She’s back. I collected her ashes on Tuesday. It’s nice to have her here with me, sitting on my desk as usual. Yes, it’s a tiny bit morbid and I’m working on it, but I think my shrink is almost as upset about Simone as I am. Both of us are going to need a little more time to adjust.
I’d been planning on keeping her ashes in a ceramic cat urn I’ve had for years (What? Don’t act like you don’t decorate your house with empty urns, too). I was an anxious mess before heading to the vet. I kept asking Rocco questions he couldn’t answer. “What’s she in now? What if it’s a bag and I rip it? Do I take the urn with me?” I think the urn plans have changed, however.
I walked into the waiting room and patiently waited my turn. “How can I help you?” the nice girl asked from behind the counter.
“I’m here to pick up my cat,” I replied. What else do you say? The girl looked a little confused, her eyes darted to the other gal behind the counter…then again I was having trouble seeing around all the tears welling up in my eyes.
“…from the hospital?” the first girl asked.
“No, well, she was my cat,” I stammered. “Not that she’s not still my cat. I got a call today. I’m here for her…ashes.”
Then the recognition dawned on their faces. “Oh, I’m so sorry,” was practically chanted by the pair in unison. The phrase echoed off the hard gray walls as the girls rummaged through paperwork. “What’s her name?”
“Simone,” I answered, somehow managing not to start sobbing again.
“Lonon,” the other girl whispered without looking at the sheet. Why this comforted me, I don’t know. I only know that it did.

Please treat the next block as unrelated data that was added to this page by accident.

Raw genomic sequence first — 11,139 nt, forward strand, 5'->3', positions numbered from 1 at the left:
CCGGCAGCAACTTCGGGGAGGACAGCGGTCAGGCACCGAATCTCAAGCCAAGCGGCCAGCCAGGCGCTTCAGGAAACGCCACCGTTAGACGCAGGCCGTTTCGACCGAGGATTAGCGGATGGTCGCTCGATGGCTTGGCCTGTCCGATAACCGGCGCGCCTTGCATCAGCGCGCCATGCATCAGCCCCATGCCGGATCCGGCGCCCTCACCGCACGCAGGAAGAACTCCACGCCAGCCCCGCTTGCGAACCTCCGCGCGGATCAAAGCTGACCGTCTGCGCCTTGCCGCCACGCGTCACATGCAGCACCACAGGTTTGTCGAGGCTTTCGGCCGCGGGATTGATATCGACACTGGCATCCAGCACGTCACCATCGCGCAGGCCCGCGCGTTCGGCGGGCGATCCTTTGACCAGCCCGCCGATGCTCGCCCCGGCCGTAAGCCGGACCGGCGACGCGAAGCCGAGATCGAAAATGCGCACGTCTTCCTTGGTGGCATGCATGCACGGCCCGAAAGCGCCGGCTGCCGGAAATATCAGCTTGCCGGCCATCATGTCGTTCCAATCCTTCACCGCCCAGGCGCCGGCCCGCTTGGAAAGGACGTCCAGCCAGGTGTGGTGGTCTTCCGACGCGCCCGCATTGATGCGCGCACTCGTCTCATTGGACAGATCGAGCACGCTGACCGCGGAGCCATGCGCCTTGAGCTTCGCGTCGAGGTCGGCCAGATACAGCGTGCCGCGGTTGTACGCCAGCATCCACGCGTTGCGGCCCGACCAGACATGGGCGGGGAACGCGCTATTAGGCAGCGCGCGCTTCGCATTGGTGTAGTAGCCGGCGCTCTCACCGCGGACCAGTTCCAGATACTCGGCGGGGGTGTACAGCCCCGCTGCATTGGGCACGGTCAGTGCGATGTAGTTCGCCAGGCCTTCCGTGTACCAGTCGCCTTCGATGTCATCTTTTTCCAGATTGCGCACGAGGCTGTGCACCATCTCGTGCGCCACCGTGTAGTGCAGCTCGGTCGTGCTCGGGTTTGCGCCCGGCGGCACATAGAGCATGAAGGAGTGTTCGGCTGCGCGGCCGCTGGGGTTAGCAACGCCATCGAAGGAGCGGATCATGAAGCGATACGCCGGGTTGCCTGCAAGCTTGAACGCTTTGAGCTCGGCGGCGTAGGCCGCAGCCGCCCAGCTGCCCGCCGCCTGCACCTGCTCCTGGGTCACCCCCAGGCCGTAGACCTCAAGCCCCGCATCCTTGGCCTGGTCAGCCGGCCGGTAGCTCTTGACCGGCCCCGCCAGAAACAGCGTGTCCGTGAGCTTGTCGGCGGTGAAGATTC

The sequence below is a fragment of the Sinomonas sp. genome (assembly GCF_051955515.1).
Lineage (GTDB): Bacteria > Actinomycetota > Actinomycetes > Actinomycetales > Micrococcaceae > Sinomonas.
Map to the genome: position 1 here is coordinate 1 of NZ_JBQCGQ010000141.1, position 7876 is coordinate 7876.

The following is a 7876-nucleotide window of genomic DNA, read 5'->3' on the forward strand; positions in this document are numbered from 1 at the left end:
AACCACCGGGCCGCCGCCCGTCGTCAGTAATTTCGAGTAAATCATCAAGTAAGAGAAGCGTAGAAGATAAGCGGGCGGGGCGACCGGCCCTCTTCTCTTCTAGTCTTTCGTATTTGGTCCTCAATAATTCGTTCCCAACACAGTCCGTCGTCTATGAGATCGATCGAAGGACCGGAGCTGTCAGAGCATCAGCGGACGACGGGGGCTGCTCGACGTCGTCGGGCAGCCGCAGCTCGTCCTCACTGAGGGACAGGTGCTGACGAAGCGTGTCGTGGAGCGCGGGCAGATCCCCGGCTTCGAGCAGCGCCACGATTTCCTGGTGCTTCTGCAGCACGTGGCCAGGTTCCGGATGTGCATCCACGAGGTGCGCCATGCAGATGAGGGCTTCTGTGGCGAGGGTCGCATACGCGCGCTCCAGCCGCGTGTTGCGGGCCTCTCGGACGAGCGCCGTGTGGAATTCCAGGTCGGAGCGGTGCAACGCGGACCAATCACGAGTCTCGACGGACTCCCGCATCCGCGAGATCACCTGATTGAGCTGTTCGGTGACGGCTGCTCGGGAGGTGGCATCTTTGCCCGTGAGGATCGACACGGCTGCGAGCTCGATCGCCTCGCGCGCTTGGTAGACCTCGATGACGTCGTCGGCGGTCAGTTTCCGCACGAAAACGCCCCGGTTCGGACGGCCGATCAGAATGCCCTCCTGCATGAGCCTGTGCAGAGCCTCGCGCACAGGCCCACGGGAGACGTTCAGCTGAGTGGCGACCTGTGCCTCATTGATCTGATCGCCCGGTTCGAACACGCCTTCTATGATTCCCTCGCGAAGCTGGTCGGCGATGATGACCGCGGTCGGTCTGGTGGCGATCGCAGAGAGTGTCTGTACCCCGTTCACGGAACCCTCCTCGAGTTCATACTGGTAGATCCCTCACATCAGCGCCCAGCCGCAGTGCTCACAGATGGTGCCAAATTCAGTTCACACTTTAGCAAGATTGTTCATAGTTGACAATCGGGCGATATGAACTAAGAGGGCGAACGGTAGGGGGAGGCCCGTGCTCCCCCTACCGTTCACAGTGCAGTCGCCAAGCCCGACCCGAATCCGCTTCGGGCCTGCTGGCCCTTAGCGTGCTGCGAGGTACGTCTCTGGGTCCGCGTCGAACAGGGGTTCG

I don’t know what I was expecting. My grandmother still sits in a small cardboard box wrapped inside a bread bag in the back of a closet. That was the only experience I’d had with cremains up until that point. I kept chanting in my head that it really didn’t matter what she was in at the moment. Soon she’d be nestled safely in her beautiful jar at home.
They pulled out a small white paper bag from beneath the desk and set it lightly on the counter. “Can you sign here?” I followed her finger and scratched my name in the ratty spiral bound notebook. Sighing, I slipped my fingers through the thin braided handles of the bag. I couldn’t stop looking at it.
The bag was such a strange mixture of sterility and celebration. The white paper was so bright it seemed to reflect the fluorescent lighting fixtures above our heads. It was completely devoid of smudges, rips or wrinkles. Pristine. Sterile. But the shape was all celebration. It’s the style of bag they use at boutique jewelry shops or that mothers of the bride use to contain shower goody bags.
I half expected to see some sort of brightly colored tissue paper hiding inside when I peeked down into the bag. But no, there was only Simone inside an intricately carved wooden box. I gasped in surprise. “She’s beautiful, thank you,” I mumbled before gulping down another sob.
After returning home, I took her out of the bag and sat with her at my desk. The wooden box is surprisingly fitting – it’s warmer and softer than the ceramic urn somehow. I find incredible comfort running my fingers over the carvings; almost like I’m rubbing her face and I can feel the hard edge of her canine tooth amidst the soft fur. I don’t know if I’ve mentioned it lately, but I miss her.
I sat with the box on my chest for a while, comforted by the familiar weight. I lowered my head, pressing my lips to the smooth surface and inhaled deeply. I guess I was hoping some of her maple syrup-ness might seep through the wood somehow, but no. The wooden box smells only like a wooden box. I think she’s creeping around here somewhere though. Since I brought the box home, I keep catching traces of that smell in the strangest of places. Call it creepy, morbid, or what you might like, but it feels good to have her back home.
So in the wooden box she’ll stay. My kitty urns will continue to exist only as decorations. Besides, I was a little nervous about getting her into the urn. I’ve never been known for my coordination or dexterity. No one wants to spend eternity whirring around inside a vacuum cleaner, least of all a cat. Better to leave her safely sealed in this beautiful box until I can finally get her that back yard she always wanted.